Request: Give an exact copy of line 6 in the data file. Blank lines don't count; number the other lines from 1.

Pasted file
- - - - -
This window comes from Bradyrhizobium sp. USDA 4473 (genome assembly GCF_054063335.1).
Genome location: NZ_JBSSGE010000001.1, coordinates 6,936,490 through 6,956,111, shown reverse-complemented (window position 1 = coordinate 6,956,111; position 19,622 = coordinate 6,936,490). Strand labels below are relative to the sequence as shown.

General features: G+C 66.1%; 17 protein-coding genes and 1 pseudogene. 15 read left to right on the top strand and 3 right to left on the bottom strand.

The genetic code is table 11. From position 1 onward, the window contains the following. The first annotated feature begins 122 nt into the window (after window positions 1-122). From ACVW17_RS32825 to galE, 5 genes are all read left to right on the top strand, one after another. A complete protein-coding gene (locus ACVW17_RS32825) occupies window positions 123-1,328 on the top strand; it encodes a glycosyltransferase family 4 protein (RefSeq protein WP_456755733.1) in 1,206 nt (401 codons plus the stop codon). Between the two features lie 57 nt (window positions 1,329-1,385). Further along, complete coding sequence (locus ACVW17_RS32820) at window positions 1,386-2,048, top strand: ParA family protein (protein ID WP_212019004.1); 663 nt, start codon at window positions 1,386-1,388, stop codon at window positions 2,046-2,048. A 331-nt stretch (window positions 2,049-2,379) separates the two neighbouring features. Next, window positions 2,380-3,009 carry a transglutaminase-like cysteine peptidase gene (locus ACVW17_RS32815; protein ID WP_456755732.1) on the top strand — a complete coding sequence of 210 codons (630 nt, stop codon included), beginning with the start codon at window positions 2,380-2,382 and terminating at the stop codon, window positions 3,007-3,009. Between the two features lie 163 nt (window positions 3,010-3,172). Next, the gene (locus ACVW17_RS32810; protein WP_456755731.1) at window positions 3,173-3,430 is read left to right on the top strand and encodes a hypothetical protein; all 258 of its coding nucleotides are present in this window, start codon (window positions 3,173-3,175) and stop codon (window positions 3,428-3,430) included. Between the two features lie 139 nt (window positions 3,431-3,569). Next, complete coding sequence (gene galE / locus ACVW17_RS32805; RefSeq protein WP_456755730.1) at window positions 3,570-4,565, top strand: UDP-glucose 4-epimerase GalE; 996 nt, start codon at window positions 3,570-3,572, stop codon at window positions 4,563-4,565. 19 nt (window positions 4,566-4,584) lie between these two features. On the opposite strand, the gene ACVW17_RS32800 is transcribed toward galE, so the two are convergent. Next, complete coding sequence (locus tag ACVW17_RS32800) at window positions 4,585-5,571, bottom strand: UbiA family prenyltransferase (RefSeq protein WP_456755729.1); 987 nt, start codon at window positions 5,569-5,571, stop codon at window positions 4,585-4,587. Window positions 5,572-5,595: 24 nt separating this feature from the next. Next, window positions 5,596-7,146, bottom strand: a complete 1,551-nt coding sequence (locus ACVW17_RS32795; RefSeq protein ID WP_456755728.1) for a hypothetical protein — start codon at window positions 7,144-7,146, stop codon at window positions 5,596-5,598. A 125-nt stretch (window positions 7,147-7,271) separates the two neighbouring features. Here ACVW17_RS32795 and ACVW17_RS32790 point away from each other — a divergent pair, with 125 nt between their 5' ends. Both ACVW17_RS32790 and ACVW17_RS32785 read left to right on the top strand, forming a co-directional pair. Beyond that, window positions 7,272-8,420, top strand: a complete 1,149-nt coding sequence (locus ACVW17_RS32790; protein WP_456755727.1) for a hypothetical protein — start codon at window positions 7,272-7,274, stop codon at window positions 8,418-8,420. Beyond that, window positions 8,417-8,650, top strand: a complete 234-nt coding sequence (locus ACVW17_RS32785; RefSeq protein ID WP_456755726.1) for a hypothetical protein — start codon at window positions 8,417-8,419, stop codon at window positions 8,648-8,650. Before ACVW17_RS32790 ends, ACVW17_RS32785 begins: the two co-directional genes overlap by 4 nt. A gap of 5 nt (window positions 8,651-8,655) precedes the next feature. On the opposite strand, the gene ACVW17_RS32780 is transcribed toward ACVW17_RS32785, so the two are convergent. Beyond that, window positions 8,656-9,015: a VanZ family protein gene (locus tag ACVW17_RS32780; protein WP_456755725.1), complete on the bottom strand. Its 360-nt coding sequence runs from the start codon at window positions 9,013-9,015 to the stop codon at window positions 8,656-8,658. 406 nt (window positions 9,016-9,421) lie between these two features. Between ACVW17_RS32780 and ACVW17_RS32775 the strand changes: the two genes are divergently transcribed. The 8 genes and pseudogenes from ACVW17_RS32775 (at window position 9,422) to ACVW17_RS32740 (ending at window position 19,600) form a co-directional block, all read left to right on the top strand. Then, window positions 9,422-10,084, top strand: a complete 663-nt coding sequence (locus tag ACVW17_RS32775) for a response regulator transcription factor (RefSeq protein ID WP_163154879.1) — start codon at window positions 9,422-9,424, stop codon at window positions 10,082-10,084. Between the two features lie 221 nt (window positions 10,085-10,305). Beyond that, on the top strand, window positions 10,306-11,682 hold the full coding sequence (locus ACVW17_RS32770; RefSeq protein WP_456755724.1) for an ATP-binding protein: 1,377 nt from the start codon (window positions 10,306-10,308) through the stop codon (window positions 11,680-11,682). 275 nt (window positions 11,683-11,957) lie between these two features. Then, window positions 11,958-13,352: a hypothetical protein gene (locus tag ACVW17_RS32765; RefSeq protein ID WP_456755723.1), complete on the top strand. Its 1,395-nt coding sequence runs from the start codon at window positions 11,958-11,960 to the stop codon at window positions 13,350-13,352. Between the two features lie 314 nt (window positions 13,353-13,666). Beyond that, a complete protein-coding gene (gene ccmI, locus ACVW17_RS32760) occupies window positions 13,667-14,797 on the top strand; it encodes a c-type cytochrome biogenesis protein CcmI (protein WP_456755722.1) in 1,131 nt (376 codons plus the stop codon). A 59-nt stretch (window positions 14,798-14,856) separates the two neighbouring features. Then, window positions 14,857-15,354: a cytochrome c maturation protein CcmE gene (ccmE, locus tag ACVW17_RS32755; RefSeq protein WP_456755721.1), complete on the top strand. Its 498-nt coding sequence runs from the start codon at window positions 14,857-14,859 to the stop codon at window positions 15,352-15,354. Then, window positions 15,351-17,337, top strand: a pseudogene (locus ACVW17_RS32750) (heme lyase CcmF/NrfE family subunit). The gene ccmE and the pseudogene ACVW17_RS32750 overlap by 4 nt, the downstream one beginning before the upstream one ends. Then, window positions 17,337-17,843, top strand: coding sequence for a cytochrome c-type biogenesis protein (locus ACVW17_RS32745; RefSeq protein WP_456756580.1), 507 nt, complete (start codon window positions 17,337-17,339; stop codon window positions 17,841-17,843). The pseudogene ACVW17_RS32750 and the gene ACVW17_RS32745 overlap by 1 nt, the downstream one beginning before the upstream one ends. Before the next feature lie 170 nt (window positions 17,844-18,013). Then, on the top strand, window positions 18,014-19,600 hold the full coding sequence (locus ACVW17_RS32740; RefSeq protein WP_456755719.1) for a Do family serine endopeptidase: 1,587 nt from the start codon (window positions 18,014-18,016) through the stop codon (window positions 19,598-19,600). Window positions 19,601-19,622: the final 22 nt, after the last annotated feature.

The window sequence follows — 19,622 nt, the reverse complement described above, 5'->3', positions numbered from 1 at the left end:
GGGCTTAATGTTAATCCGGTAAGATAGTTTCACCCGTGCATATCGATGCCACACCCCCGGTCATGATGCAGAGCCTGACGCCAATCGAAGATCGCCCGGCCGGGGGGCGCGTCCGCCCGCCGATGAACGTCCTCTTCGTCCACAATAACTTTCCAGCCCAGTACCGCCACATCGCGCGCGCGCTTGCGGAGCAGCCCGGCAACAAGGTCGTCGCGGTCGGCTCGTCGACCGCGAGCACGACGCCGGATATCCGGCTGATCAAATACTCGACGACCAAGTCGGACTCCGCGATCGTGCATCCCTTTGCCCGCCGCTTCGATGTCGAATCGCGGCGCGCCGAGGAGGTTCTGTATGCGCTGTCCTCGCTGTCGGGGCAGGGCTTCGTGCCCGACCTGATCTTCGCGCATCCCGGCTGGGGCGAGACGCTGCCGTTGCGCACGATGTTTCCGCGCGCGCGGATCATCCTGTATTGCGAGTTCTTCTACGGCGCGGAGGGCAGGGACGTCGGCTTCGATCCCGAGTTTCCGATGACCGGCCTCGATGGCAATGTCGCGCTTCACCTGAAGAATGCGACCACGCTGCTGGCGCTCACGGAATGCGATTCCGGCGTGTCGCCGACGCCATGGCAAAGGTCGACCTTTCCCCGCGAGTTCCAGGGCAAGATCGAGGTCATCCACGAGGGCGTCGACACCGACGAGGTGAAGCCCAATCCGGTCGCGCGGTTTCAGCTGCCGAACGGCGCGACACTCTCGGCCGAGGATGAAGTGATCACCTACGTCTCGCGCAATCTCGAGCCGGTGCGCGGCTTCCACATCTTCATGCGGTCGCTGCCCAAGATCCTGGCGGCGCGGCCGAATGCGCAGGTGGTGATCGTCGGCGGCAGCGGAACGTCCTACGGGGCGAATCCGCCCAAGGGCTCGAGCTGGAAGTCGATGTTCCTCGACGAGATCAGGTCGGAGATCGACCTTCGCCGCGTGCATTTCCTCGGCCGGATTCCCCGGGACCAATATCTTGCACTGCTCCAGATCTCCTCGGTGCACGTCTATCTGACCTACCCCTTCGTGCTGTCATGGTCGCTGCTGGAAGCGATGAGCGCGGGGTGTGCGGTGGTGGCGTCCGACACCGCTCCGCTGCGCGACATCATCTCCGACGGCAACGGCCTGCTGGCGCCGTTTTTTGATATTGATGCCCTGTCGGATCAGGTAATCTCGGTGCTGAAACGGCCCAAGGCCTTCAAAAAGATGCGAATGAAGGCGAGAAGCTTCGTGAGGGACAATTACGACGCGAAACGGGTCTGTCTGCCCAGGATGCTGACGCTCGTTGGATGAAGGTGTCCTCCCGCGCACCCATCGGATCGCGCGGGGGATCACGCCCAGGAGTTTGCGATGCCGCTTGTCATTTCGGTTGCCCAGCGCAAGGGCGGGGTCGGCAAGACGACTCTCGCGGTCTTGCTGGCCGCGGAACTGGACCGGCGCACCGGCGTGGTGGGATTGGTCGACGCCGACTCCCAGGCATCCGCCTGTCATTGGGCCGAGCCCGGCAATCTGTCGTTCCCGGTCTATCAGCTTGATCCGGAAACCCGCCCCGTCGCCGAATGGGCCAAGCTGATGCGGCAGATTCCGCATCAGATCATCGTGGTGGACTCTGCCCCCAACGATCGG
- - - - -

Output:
GGGCTTAATGTTAATCCGGTAAGATAGTTTCACCCGTGCATATCGATGCCACACCCCCGGTCATGATGCAGAGCCTGACGCCAATCGAAGATCGCCCGGCCGGGGGGCGCGTCCGCCCGCCGATGAACGTCCTCTTCGTCCACAATAACTTTCCAGCCCAGTACCGCCACATCGCGCGCGCGCTTGCGGAGCAGCCCGGCAACAAGGTCGTCGCGGTCGGCTCGTCGACCGCGAGCACGACGCCGGATATCCGGCTGATCAAATACTCGACGACCAAGTCGGACTCCGCGATCGTGCATCCCTTTGCCCGCCGCTTCGATGTCGAATCGCGGCGCGCCGAGGAGGTTCTGTATGCGCTGTCCTCGCTGTCGGGGCAGGGCTTCGTGCCCGACCTGATCTTCGCGCATCCCGGCTGGGGCGAGACGCTGCCGTTGCGCACGATGTTTCCGCGCGCGCGGATCATCCTGTATTGCGAGTTCTTCTACGGCGCGGAGGGCAGGGACGTCGGCTTCGATCCCGAGTTTCCGATGACCGGCCTCGATGGCAATGTCGCGCTTCACCTGAAGAATGCGACCACGCTGCTGGCGCTCACGGAATGCGATTCCGGCGTGTCGCCGACGCCATGGCAAAGGTCGACCTTTCCCCGCGAGTTCCAGGGCAAGATCGAGGTCATCCACGAGGGCGTCGACACCGACGAGGTGAAGCCCAATCCGGTCGCGCGGTTTCAGCTGCCGAACGGCGCGACACTCTCGGCCGAGGATGAAGTGATCACCTACGTCTCGCGCAATCTCGAGCCGGTGCGCGGCTTCCACATCTTCATGCGGTCGCTGCCCAAGATCCTGGCGGCGCGGCCGAATGCGCAGGTGGTGATCGTCGGCGGCAGCGGAACGTCCTACGGGGCGAATCCGCCCAAGGGCTCGAGCTGGAAGTCGATGTTCCTCGACGAGATCAGGTCGGAGATCGACCTTCGCCGCGTGCATTTCCTCGGCCGGATTCCCCGGGACCAATATCTTGCACTGCTCCAGATCTCCTCGGTGCACGTCTATCTGACCTACCCCTTCGTGCTGTCATGGTCGCTGCTGGAAGCGATGAGCGCGGGGTGTGCGGTGGTGGCGTCCGACACCGCTCCGCTGCGCGACATCATCTCCGACGGCAACGGCCTGCTGGCGCCGTTTTTTGATATTGATGCCCTGTCGGATCAGGTAATCTCGGTGCTGAAACGGCCCAAGGCCTTCAAAAAGATGCGAATGAAGGCGAGAAGCTTCGTGAGGGACAATTACGACGCGAAACGGGTCTGTCTGCCCAGGATGCTGACGCTCGTTGGATGAAGGTGTCCTCCCGCGCACCCATCGGATCGCGCGGGGGATCACGCCCAGGAGTTTGCGATGCCGCTTGTCATTTCGGTTGCCCAGCGCAAGGGCGGGGTCGGCAAGACGACTCTCGCGGTCTTGCTGGCCGCGGAACTGGACCGGCGCACCGGCGTGGTGGGATTGGTCGACGCCGACTCCCAGGCATCCGCCTGTCATTGGGCCGAGCCCGGCAATCTGTCGTTCCCGGTCTATCAGCTTGATCCGGAAACCCGCCCCGTCGCCGAATGGGCCAAGCTGATGCGGCAGATTCCGCATCAGATCATCGTGGTGGACTCTGCCCCCAACGATCGG